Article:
Robert Frank's "Charleston, South Carolina" (1955), on display at the Museum of Modern Art in San Francisco in 2009.
One of the most influential of photographers, Robert Frank (1924-2019) helped define a style of street photography that eschewed classical portraiture and instead created intimate, moody portraits of an America struggling to define itself in a post-war world. His black-and-white photographs, and later underground films, were a democratic portfolio of a country racked by economic disparity and divisions of race and class. Above all, Frank's art showed a determination to capture on film people and places often ignored.
Credit: Jeff Chiu/AP
"Central Park South"
"Central Park South" (1948) by Robert Frank.
Born in Zurich, Switzerland on November 9, 1924, Robert Frank apprenticed for the photographers Hemann Segesser, Michael Wolgensinger and Victor Bouverat. After the war, in 1947, he emigrated to New York City, where he worked as a photographer for Harper's Bazaar, and contributed to such publications as Life and Camera.
In his 1951 series "People You Don't See," Frank documented the daily lives of six people on his lower Manhattan block (representing the city's six million inhabitants). One such subject was Connie Damiani, who worked at the Plymouth Toy Company.
This photo was titled: "After lunch, Connie jokes with other workers outside the factory."
"The Americans" was a landmark in documentary photography, focusing on subjects rarely captured by magazine or commercial photographers, from the clash of high- and low-class and people operating on the edges of celebrity, to laborers, the disenfranchised, and the isolation that exists in both crowded cities and lonely rural landscapes.
While some criticized Frank's images as being derogatory towards their subjects, or just downright sloppy, his work came to be revered for expertly capturing the moods of a variety of urban and rural environments. By messing around with exposure, focus, shadows and cropping instead of aiming for sharpness and brilliant lighting, he created some haunting vistas, and portraits of characters that spoke of an American Dream that was hard-fought or inaccessible. This was not an America bathed in post-war optimism or nostalgia; it was a land of suffering, often quiet or overlooked.
An example of Frank's unorthodox framing that captured a spontaneity in his subjects - and in the photographer.
In 2015 Frank told The New York Times, "Photography can reveal so much. It's the invasion of the privacy of the people. … Often I had uncomfortable moments. Nobody gave me a hard time, because I had a talent for not being noticed."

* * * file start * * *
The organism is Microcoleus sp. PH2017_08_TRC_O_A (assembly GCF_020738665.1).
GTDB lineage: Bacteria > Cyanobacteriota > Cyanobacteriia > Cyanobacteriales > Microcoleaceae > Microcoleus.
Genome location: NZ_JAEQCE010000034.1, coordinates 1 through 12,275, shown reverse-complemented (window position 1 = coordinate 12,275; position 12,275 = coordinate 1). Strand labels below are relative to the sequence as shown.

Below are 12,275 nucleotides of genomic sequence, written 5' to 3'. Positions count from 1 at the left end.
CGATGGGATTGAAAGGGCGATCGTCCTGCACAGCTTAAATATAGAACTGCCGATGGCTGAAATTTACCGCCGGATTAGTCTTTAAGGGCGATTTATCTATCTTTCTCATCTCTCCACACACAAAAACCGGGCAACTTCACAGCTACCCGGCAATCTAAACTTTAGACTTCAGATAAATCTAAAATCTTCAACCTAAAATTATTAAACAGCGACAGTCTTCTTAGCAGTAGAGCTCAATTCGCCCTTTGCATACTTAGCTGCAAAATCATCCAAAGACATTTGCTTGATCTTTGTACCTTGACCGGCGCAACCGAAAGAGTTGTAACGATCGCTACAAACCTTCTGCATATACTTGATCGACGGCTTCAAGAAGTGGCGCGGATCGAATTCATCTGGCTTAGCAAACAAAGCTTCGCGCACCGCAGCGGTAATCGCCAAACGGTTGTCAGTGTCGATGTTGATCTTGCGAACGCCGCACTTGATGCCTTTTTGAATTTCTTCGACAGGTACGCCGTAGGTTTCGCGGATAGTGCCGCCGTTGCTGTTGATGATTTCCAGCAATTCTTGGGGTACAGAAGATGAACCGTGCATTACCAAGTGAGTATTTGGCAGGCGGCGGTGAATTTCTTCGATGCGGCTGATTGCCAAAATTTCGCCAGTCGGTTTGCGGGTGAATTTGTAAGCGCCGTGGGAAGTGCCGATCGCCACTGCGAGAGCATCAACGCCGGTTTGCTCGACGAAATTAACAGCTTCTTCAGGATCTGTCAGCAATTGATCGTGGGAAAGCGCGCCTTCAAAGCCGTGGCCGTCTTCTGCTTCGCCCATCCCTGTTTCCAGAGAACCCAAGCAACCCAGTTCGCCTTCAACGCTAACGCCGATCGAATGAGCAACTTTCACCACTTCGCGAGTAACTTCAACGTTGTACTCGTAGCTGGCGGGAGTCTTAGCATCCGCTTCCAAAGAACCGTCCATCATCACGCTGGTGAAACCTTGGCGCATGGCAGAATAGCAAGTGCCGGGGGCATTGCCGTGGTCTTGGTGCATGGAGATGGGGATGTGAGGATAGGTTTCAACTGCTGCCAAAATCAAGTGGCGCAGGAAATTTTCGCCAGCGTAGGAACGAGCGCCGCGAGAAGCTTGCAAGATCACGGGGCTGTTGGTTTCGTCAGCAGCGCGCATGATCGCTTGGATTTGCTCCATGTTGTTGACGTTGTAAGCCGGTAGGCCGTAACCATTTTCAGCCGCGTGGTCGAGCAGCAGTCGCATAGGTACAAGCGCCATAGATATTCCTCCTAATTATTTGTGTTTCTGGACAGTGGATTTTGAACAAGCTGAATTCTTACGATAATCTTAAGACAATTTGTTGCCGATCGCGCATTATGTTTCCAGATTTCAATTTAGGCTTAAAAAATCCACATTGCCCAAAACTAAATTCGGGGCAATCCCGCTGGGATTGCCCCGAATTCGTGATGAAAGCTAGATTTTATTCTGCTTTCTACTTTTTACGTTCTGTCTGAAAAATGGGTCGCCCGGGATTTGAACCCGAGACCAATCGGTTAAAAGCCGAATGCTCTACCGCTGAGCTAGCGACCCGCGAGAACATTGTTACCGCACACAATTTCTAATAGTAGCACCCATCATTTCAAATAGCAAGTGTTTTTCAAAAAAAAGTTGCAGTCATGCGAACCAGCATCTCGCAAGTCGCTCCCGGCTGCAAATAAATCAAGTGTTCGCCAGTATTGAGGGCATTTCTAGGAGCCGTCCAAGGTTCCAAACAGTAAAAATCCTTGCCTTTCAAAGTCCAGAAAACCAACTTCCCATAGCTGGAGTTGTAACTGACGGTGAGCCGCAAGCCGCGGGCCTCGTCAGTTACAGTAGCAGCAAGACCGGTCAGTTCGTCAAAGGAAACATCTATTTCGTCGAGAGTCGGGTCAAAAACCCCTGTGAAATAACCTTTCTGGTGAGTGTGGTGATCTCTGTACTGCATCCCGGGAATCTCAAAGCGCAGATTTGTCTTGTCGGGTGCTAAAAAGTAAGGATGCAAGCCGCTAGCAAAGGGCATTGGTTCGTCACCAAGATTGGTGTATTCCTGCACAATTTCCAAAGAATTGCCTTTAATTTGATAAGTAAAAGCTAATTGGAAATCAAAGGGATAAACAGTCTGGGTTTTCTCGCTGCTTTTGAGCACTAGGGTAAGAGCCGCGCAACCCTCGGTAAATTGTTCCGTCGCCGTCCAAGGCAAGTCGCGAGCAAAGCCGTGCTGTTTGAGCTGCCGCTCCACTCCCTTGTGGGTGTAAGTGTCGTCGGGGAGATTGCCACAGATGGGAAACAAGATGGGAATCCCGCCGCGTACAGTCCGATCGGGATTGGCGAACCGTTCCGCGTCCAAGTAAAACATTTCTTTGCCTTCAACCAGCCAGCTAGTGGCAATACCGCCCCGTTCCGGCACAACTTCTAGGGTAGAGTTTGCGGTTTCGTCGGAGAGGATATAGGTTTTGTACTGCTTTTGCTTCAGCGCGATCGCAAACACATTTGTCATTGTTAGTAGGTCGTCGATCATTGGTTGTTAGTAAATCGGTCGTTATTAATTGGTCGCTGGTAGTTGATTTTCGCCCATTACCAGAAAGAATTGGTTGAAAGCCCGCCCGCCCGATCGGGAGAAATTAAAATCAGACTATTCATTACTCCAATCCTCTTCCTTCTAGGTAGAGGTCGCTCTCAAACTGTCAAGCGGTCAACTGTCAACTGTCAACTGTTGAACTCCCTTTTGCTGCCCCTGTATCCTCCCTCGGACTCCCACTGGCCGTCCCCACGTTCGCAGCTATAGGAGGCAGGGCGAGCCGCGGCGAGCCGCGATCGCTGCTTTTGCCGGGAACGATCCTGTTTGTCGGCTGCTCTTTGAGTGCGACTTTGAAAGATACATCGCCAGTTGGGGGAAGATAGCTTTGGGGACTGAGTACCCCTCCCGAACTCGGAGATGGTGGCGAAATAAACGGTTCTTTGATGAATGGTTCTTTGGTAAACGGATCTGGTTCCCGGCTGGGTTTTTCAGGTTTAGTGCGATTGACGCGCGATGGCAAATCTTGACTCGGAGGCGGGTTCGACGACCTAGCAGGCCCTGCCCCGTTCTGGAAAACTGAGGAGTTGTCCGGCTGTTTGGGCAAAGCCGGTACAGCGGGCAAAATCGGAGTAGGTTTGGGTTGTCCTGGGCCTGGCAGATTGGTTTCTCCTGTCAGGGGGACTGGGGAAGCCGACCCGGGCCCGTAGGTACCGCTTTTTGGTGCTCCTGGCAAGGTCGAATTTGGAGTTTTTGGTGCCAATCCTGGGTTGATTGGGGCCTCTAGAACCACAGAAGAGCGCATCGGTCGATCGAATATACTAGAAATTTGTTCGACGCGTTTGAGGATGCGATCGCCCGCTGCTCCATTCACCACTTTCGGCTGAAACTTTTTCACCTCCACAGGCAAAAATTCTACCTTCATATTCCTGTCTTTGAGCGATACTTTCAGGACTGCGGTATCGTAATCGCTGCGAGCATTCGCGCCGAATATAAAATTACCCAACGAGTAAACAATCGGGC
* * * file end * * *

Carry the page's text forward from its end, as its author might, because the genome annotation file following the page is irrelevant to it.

Frank's unorthodox subjects and framing endeared him to the Beat poets and artists of the day, including Jack Kerouac and Allen Ginsberg. He collaborated with them on a short experimental film, "Pull My Daisy" (1959), a humorous, improvisational tale of avant-garde artists crashing a party, written and narrated by Kerouac.
In 1996 the Library of Congress inducted "Pull My Daisy" to its National Film Registry.
The Rolling Stones
Frank filmed a cinema verite-style documentary about the Rolling Stones' 1972 American tour, with an unprintable title ("C********r Blues"). The band objected to just how much Frank revealed in the film about the group members' drug use and blocked its release. In a court settlement they agreed to limited screenings, but the film has never had general distribution, adding to its notoriety.
His prints and films have been the subject of exhibitions around the world, from New York City, Washington, D.C., Long Beach, Calif., and Houston, to Amsterdam, Rotterdam, Germany, Valencia, Spain, Yokohama, Japan, and Zurich.
In addition to "The Americans," Frank's images were published in several other monographs, including "New York to Nova Scotia," "Lines of My Hand," "Black White and Things," "Moving Out," "Thank You," "HOLD STILL … Keep Going," and "London/Wales."
Photographer-filmmaker Robert Frank, with his collaborator and publisher Gerhard Steidl, pause to consider a question from the audience at the opening of the exhibition, "Robert Frank: Books and Films, 1947-2016," at New York University's Tisch School of the Arts Jan. 28, 2016, in New York.
Credit: Kathy Willens/AP
"New York City, 7 Bleecker Street"
"New York City, 7 Bleecker Street" (September 1993).